In what has become a staple of his annual budget pitch to lawmakers, Delaware Supreme Court Chief Justice Leo E. Strine Jr. again pushed for state funding to cover the cost of parking for court employees in Wilmington.
Strine used more than half of his prepared remarks on Wednesday to ask members of the General Assembly’s Joint Finance Committee for the fourth time to back his demand that nearly half of all judicial branch employees no longer be forced to pay for downtown parking, which costs about $1,700 per year.
Past requests have been met with sympathy from some members of the 12-person panel, but Strine and legislators have so far been unable to reach a consensus on how best to address the proposal. The current proposal would involve purchasing a block of spots in a downtown parking garage and then distributing cards to court employees to use for work purposes only.
Strine in recent years has framed parking as an issue of fairness for court workers, the majority of whom make less than $32,000 in salary each year. However, Strine used his hour-long appearance on Wednesday afternoon to stress the toll it has taken on the court’s operations, citing high turnover and low morale among court workers in New Castle County.
“None of what we do for the public can be secure in the future if we don’t address the needs of our workers,” Strine told the 12-member panel. “That’s our No. 1 priority.”
Strine cited court statistics that show disproportionate turnover rates for court employees in New Castle County, compared to those in Sussex and Kent counties. For the Delaware Superior Court, 86 percent of all employee separations in 2017 occurred in New Castle County, and departures from the Delaware Court of Common Pleas registered at about 70 percent, Strine said.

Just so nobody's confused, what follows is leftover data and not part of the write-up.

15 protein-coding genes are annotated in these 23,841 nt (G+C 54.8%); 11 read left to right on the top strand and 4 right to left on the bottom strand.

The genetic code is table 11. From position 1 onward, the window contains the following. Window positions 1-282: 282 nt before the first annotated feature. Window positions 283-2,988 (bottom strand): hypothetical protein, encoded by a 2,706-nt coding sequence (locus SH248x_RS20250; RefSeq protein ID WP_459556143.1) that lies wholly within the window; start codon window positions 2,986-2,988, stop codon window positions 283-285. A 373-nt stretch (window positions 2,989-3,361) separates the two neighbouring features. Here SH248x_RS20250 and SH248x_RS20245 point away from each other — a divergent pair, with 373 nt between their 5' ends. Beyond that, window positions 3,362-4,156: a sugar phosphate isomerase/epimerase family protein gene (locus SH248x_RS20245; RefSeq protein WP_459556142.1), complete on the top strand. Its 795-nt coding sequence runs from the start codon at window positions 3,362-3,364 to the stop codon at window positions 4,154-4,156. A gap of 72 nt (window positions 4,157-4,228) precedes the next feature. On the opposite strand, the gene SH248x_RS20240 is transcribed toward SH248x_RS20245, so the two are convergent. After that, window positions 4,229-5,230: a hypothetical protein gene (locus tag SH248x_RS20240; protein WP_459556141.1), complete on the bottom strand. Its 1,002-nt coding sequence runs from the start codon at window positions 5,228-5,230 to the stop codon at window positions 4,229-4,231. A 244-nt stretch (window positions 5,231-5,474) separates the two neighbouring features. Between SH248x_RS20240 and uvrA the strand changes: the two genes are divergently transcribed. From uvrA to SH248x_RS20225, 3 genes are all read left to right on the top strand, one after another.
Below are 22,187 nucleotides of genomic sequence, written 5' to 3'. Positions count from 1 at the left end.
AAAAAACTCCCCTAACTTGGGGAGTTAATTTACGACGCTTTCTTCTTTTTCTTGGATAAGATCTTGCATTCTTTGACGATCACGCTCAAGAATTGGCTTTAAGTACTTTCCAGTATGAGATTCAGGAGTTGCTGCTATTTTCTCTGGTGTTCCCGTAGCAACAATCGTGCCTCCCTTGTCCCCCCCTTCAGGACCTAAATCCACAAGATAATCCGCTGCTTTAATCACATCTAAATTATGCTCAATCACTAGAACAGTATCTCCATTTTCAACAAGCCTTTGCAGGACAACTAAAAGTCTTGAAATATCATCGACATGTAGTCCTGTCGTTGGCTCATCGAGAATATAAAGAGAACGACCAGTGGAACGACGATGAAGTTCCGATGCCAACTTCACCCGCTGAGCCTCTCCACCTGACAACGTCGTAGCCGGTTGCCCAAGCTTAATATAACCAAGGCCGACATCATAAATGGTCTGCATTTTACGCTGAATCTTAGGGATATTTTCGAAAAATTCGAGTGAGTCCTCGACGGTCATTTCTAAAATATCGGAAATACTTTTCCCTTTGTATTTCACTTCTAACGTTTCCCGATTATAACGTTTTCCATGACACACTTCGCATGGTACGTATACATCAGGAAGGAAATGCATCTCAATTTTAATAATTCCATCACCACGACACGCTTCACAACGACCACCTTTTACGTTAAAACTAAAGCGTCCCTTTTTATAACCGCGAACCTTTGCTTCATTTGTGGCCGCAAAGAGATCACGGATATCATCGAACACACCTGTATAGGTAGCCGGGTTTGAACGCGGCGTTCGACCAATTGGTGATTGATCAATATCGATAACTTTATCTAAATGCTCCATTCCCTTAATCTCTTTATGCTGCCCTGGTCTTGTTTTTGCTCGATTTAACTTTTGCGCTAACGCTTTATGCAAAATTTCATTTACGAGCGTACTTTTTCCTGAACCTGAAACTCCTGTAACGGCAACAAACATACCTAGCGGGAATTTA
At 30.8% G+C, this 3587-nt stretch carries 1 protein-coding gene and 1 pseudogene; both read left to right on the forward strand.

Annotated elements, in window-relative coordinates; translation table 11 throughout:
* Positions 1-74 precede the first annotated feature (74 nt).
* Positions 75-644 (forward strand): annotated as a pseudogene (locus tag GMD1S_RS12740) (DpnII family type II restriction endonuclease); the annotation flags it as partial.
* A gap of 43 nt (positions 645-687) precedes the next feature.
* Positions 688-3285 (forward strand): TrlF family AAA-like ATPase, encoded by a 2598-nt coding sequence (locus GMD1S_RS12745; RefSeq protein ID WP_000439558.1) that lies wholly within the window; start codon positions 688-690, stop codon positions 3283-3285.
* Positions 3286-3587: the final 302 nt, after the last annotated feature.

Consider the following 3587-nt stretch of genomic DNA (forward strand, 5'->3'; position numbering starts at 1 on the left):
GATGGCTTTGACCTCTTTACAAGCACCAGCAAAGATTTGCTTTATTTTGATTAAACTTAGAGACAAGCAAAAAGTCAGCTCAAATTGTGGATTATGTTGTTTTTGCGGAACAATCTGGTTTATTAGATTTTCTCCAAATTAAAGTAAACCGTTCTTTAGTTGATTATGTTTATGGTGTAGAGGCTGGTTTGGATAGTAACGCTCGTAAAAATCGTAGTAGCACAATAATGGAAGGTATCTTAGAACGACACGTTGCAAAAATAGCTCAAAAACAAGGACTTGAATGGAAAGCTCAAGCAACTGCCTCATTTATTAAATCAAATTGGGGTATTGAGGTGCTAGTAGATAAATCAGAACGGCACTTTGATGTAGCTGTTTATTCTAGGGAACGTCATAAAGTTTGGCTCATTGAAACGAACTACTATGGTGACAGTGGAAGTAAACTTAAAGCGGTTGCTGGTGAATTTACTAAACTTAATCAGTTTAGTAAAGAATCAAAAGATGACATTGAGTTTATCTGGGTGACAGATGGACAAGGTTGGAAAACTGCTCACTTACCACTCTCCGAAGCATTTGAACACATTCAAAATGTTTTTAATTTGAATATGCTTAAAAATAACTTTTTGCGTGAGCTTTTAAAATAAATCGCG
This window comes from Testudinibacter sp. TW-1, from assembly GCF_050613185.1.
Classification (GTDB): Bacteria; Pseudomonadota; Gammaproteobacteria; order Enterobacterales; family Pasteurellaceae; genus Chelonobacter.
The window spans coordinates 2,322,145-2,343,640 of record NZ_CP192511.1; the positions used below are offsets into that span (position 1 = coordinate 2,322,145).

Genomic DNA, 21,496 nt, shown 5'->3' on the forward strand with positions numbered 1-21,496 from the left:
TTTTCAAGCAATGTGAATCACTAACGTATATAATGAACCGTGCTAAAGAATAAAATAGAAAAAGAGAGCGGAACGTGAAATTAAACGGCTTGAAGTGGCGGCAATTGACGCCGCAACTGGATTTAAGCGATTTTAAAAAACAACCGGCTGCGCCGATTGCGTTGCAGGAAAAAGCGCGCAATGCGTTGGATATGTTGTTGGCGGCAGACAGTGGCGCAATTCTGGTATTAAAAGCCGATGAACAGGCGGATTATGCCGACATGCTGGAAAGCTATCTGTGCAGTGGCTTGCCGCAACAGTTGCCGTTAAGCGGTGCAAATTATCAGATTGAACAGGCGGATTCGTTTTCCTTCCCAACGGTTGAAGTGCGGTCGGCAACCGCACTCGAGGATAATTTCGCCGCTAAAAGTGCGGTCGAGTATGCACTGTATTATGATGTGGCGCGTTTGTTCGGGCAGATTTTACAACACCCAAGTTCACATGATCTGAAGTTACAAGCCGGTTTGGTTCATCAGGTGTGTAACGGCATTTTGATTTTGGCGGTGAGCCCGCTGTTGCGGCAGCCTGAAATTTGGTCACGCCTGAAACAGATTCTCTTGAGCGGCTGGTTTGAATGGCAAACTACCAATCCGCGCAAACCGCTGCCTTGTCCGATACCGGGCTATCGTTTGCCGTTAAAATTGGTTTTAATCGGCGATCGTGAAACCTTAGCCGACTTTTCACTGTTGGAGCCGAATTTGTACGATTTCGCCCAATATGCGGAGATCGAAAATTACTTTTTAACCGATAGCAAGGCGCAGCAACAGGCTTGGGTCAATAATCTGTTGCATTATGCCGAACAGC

According the court statistics, a majority of court security officers, investigative officers and prothonotary employees in Wilmington work two jobs, and Strine said that for most workers, the money they spend on parking comes directly out of living expenses that would otherwise be spent on rent, groceries and bills.
The result, Strine said, is that many workers leave for higher-paying jobs, creating the constant need to hire and train new workers.
“If the Judiciary is a priority for our state—and we think you think it is—then surely half our workforce has to be a priority if we’re going to serve the public well,” he said.
In past years, lawmakers have bristled at the request, citing concerns that court employees in Wilmington would receive a benefit not available to other state employees who work outside of the city. But Strine has argued that nearly all legislative and executive branch employees have access to free parking, while Wilmington workers are stuck with an expense exclusive to the city.
However, four Joint Finance Committee members voiced support Wednesday for Strine’s proposal, which was the product of talks with the committee.
“You’ve spent a lot of time; you’ve spent a lot of effort reaching out to us. And I think you’ve made a very good case,” Joint Finance Committee co-chair Rep. Melanie George Smith, D-Bear, told Strine.
Rep. James Johnson, D-New Castle, said he was deeply skeptical of the idea when Strine first pitched it four years ago. But on Wednesday, Johnson was crediting the chief justice with starting to change his mind.
“You have me leaning toward that way now,” Johnson said.
Sen. Brian Bushweller, D-Dover, and Rep. Michael Ramone, R-Middle Run Valley, also expressed positive thoughts on the measure.
Strine still faced some pushback from Sen. Dave Lawson, R-Marydel, who raised concerns about parking contracts and securing the cards that would be needed to enact the plan.
“You’ll have to pay for it one way or the other,” he said in a tense exchange.
Gov. John Carney has proposed a $1,000 pay raise for all state employees, but his recommended budget did not address the lingering parking issue. Strine said he was generally pleased with Carney’s plan, and the judiciary would be seeking only a “modest” markup on the governor’s proposal.
The governor’s proposed budget did, however, embrace Strine’s request for two additional vice chancellors on the Delaware Court of Chancery, and it recommended the restoration of $540,000 to fund legal services for the poor. That total represented a 10 percent cut from the $600,000 in state funding before lawmakers eliminated the appropriations during last year’s budget crisis.
Strine is also seeking substantial funding in the coming years to build two new Family Court buildings in Kent and Sussex County. Carney’s capital budget recommended about half of what Strine had requested for the upcoming fiscal year.